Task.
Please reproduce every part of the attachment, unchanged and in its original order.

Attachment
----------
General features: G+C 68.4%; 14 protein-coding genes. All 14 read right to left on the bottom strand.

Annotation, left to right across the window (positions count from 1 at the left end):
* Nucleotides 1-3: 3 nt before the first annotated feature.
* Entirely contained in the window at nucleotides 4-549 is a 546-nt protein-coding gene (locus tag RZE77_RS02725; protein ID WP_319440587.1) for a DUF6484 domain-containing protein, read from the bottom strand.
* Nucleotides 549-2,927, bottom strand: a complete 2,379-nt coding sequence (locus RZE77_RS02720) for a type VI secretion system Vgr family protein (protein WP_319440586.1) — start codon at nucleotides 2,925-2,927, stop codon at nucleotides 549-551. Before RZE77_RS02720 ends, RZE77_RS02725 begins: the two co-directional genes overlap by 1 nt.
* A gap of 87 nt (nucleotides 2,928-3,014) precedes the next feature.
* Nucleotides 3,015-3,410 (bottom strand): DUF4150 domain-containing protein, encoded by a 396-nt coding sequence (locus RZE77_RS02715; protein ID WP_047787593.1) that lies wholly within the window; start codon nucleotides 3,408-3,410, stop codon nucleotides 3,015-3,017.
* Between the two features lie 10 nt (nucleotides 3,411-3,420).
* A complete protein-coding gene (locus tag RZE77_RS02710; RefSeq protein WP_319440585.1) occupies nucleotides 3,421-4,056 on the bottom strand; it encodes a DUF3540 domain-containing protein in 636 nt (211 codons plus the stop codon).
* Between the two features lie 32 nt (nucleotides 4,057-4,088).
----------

General features: G+C 68.4%; 14 protein-coding genes. All 14 read right to left on the bottom strand.

Annotation, left to right across the window (positions count from 1 at the left end):
* Nucleotides 1-3: 3 nt before the first annotated feature.
* Entirely contained in the window at nucleotides 4-549 is a 546-nt protein-coding gene (locus tag RZE77_RS02725; protein ID WP_319440587.1) for a DUF6484 domain-containing protein, read from the bottom strand.
* Nucleotides 549-2,927, bottom strand: a complete 2,379-nt coding sequence (locus RZE77_RS02720) for a type VI secretion system Vgr family protein (protein WP_319440586.1) — start codon at nucleotides 2,925-2,927, stop codon at nucleotides 549-551. Before RZE77_RS02720 ends, RZE77_RS02725 begins: the two co-directional genes overlap by 1 nt.
* A gap of 87 nt (nucleotides 2,928-3,014) precedes the next feature.
* Nucleotides 3,015-3,410 (bottom strand): DUF4150 domain-containing protein, encoded by a 396-nt coding sequence (locus RZE77_RS02715; protein ID WP_047787593.1) that lies wholly within the window; start codon nucleotides 3,408-3,410, stop codon nucleotides 3,015-3,017.
* Between the two features lie 10 nt (nucleotides 3,411-3,420).
* A complete protein-coding gene (locus tag RZE77_RS02710; RefSeq protein WP_319440585.1) occupies nucleotides 3,421-4,056 on the bottom strand; it encodes a DUF3540 domain-containing protein in 636 nt (211 codons plus the stop codon).
* Between the two features lie 32 nt (nucleotides 4,057-4,088).